CHRIO - Canadian Human Rights International Organization.
CHRIO - Canadian Human Rights International Organization

"Bring Back Our Girls"

CHRIO asks government to accelerate agreements to release abducted girls in Nigeria

Posted on Monday, October 27, 2014

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Entire villages have been displaced and forced into exile, while kidnappings of girls and adolescents "have not stopped."Report

On October 17, 2014, the Nigerian Army and the Islamic guerrilla group Boko Haram agreed to "a ceasefire” and the imminent release of more than 200 abducted girls and teenagers as they slept in a school internship.

The incident occurred on April 14 of this year in the village of Chibok, in the northeast of this African nation and, to date, no one knows exactly where they have been taken.

The drama of the kidnapping is surrounded by unconfirmed rumors. There are versions that they have been separated into two groups: 16 and 18 years old girls and girls under 16 years of age, taken to different parts of the region.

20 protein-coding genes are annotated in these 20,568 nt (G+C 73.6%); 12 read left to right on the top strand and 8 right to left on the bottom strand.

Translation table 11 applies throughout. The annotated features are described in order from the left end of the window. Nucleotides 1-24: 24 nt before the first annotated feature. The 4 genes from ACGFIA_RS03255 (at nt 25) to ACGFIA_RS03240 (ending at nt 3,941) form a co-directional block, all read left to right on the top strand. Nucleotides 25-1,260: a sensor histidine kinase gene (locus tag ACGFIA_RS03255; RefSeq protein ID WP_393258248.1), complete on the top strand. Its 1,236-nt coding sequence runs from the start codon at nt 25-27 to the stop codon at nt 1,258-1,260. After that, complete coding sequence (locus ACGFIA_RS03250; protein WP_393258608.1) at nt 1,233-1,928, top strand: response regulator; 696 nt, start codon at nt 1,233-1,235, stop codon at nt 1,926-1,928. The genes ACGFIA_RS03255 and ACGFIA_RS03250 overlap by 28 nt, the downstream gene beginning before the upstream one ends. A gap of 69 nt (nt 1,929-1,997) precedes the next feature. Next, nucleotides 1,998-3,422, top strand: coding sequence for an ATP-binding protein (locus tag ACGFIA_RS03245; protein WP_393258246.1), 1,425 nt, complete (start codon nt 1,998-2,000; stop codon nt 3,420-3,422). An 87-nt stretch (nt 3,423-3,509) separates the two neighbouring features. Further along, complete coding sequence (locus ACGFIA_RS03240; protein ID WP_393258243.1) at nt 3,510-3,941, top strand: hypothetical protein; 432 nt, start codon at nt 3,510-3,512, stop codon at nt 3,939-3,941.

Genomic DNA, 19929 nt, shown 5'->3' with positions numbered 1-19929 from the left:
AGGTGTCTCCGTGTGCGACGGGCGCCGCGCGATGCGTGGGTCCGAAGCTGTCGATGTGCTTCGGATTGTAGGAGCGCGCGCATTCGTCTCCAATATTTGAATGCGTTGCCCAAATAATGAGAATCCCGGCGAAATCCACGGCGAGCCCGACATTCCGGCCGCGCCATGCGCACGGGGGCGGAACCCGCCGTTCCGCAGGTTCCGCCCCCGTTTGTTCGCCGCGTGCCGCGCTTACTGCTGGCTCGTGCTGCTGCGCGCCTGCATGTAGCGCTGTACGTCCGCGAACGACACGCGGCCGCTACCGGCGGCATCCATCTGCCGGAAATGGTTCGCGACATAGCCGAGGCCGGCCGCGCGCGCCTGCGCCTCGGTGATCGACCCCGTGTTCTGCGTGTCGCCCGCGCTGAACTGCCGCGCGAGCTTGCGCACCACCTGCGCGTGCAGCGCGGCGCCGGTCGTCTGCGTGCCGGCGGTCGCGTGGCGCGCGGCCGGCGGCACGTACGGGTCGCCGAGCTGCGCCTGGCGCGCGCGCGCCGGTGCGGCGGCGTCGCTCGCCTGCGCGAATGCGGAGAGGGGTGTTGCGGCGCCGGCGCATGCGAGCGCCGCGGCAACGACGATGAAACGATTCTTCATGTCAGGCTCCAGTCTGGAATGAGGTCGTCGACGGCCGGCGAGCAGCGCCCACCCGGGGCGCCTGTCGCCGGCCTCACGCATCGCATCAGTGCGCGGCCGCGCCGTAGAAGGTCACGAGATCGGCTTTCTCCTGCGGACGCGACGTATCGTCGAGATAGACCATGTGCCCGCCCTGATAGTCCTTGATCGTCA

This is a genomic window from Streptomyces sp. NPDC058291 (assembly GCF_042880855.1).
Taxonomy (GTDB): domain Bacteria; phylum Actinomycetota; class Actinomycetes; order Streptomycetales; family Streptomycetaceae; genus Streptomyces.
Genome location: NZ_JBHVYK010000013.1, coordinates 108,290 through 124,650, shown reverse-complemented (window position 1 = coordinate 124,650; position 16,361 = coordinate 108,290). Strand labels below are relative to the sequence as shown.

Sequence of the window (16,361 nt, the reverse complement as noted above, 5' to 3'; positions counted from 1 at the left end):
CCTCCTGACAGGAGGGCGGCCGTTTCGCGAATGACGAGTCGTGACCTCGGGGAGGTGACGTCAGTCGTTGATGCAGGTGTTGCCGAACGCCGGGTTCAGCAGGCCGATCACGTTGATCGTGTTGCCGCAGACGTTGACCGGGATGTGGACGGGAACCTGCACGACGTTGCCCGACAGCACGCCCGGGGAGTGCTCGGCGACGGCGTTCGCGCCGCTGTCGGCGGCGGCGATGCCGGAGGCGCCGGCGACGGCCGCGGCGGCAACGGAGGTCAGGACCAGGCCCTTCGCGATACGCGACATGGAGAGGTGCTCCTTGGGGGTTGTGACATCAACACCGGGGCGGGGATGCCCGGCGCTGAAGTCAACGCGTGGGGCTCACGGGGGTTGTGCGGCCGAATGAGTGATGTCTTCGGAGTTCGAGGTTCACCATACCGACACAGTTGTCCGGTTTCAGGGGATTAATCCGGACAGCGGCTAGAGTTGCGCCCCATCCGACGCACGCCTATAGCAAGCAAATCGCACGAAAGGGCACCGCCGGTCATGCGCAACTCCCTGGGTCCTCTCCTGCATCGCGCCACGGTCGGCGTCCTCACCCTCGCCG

The widespread belief is that these school girls are in the forest of Sambisa, a large ecological reserve between Nigeria and Cameroon.

According to the press office of the BBC in Nigeria, the situation "has deteriorated dramatically" in the northeast of the country since the mass kidnapping occurred.

The Islamic guerrilla group Boko Haram in Nigeria maintains "a bloody campaign" that has killed more than 3,000 people so far this year and about 13,000 since 2009. Entire villages have been displaced and forced into exile, while kidnappings of girls and adolescents "have not stopped."

The ruthless actions of Boko Haram, which holds similarities with the organization Islamic State of Syria and the Levant (ISIL, for its English acronym), has generated worldwide outrage.

The campaign "Bring Back Our Girls" has mobilized millions of people through social media to pressure the Nigerian government to take specific actions to find the whereabouts of these school girls and their release by their captors.

This initiative has been joined by people like Michelle Obama and Malala Yousafzai, the young Pakistani who was recently awarded with the Nobel Peace Prize.

A little over six months after the mass kidnapping, the Canadian Human Rights International Organization (CHRIO) has joined this worldwide initiative and asks Nigerian President Goodluck Jonathan to accelerate negotiations between military commanders and senior leaders of Boko Haram, for the safe and unharmed return of these abducted students to their respective homes.

The despair of their families requires a commitment without delay.

Toronto, Canada, 10/27/2014

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